Why does it seem like Royals pitchers are being beaten to death by foul balls?
Dave Eiland is a diabolical genius, and you would be hard pressed to find a good argument telling me I’m wrong.
He has squeezed maximum value out of guys like Jeremy Guthrie, made risky free agents in Edinson Volquez, Chris Young, and Ian Kennedy (so far) into better pitchers than anybody expect, and has made bad starting pitchers into excellent relief pitchers with Wade Davis and Luke Hochevar.
He has also had a knack for getting the maximum upside out of his starting pitchers in the run prevention department.
Sure, the historically great defense (you’re welcome Guthrie) and really odd-ball pitchers (looking at you, Young ) have helped, but the correlation is there.
Here are some recent examples (yeah, I made that chart, look at me):
As you can see, Eiland has a history at taking average to good pitchers and making them either really good or above their talent level in run prevention.
Some obvious examples of this are both of Shields seasons under Eiland, as well as 2013 Santana, 2014 Duffy, and 2015 Young.
Throw in the fact that Guthrie almost got his ERA under four in 2013 and it should hit home that Dave Eiland is good at what he does.
However, you will also see another trend there. If you look at the guys who have strikeout stuff or a history of striking hitters out, each of them struck out fewer batters under Eiland.
I didn’t make a chart for that, because I only have so much time to devote to this blog, but James Shields is a fantastic example.
In 2014, Shields prevented runs to the tune of a 3.21 ERA, the third best mark of his career. However, 7.14 batters per nine innings, the second lowest mark of his career.
He proceeded to leave the Royals and join the Padres in 2015, where he struck out 216 batters, which equates to 9.61 per nine.
Long story short, Eiland and the Royals don’t really care about strikeouts or missing bats, and have taken advantage of having a crazy good defense and a spacious home ball park.
That has not changed in 2016.
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Although the starters were missing a ton of bats early on, that has come back down to earth in recent weeks, and the starters are beginning to miss fewer bats than the rest of the league.
I don’t have a ton of evidence to back this up, but *pitching to contact has really hurt the eating of innings from their starters.
*Full disclosure, I hate the term “pitching to contact,” and I don’t think that pitching staffs ever do that. Yes, there are teams like the Royals who are more inclined to accept contact, because the defense is so good, but all pitchers are trying to make the batter miss.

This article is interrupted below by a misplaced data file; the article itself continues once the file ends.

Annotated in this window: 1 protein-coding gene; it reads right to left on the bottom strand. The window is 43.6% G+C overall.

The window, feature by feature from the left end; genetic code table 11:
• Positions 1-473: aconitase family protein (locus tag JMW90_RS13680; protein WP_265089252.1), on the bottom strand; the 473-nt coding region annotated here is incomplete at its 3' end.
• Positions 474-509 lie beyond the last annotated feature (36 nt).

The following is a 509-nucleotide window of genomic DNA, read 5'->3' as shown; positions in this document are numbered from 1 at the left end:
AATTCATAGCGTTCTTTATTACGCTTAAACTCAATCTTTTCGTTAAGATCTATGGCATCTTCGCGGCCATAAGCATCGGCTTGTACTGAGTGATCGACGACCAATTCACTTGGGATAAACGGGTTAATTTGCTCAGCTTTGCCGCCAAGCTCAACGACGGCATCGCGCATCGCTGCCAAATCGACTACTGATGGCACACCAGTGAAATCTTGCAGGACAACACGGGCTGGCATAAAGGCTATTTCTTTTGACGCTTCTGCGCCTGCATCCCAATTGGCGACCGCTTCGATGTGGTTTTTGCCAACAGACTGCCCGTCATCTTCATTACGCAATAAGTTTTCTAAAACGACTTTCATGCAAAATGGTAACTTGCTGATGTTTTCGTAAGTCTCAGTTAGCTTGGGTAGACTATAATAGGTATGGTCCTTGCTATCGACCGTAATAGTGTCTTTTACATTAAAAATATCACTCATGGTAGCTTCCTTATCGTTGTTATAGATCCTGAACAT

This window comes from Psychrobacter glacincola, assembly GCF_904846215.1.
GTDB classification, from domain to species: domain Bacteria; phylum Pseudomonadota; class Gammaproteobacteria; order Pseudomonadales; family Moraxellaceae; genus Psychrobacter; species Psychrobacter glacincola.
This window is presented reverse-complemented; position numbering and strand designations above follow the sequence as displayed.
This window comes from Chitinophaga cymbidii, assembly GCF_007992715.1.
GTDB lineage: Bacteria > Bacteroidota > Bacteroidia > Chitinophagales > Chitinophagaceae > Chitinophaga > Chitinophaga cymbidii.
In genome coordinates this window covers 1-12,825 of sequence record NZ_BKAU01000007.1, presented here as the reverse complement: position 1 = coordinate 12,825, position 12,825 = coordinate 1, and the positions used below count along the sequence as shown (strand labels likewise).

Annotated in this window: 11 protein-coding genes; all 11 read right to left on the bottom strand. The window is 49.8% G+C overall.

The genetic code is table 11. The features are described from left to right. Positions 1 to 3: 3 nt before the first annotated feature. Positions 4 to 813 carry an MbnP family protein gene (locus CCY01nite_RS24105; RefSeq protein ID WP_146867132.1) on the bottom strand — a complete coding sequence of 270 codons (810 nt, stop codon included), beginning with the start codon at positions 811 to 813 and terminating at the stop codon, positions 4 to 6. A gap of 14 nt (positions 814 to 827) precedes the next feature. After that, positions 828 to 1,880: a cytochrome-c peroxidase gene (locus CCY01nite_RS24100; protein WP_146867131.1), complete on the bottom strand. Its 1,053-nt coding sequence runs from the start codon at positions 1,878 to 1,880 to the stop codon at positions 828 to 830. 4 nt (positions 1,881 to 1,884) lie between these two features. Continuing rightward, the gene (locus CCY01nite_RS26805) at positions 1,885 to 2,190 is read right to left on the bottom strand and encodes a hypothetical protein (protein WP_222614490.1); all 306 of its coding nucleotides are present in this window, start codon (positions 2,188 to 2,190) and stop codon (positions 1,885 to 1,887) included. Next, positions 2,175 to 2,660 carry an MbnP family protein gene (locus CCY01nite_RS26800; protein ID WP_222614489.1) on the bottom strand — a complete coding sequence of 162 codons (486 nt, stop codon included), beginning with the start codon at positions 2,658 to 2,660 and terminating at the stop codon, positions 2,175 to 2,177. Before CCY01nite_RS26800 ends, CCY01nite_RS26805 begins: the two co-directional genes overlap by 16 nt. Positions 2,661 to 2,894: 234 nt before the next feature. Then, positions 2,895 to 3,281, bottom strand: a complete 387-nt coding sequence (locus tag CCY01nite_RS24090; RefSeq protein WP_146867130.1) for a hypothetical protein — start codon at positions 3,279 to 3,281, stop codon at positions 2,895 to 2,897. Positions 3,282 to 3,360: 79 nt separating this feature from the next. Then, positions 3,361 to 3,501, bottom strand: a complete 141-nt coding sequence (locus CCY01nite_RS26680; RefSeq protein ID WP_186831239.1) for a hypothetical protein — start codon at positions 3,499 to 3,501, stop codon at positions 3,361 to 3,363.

Again, not a ton of evidence, but I can’t be the only one noticing the Royals giving up a ton of foul balls.
One way to quantify this is to use Fangraphs plate discipline tool for the Royals starters. I won’t go into too much detail. You have the link, so I would encourage you to make your own opinion on this matter.
However, if you do research it, you will find that every Royals starter is either at or above league average when it comes to contact percentages and are at or below average in whiff percentages.
The lone (real) exceptions being Ian Kennedy with whiff and contact percentage.
Naturally, if my theory holds, this inability to miss bats (and hypothetically, draw more foul balls), the Royals starters have thrown more pitches and thrown fewer innings.
This is supported with the Royals rotation being dead last in the AL in innings pitched and second to last in baseball.
Of course, some of this can be attributed to the lack of production from the four and five spots in the rotation and the subsequent pitch limits on Danny Duffy and Dillon Gee as they work to fill those spots.
However, guys like Ian Kennedy and Edinson Volquez, who have been reasonable to good innings eaters for their careers, are also not going deep into games.
The rain delay hurt Kennedy last night, but through nine starts, he is averaging under six innings per start. Over his last six season, he has averaged just over six innings per start.
As of tonight, Volquez leads the Royals with just over six innings per start.
To be fair, Kennedy’s inning eating took a hit last season when he averaged under six innings per start. But his track record shows he has been a workhorse and the Royals signed him to be that.
The bullpen is obviously legit and they have picked up a lot of the slack.
However, if the Royals are going to make another run, they will need a fresh, healthy bullpen to do it.
Guys like James Shields and Jeremy Guthrie helped keep that bullpen fresh by eating innings. Volquez did it last season and Ventura has done it in the past.
The rotation is nothing special, and likely won’t be, but they also don’t need to be.
They need to better than they are right now, though.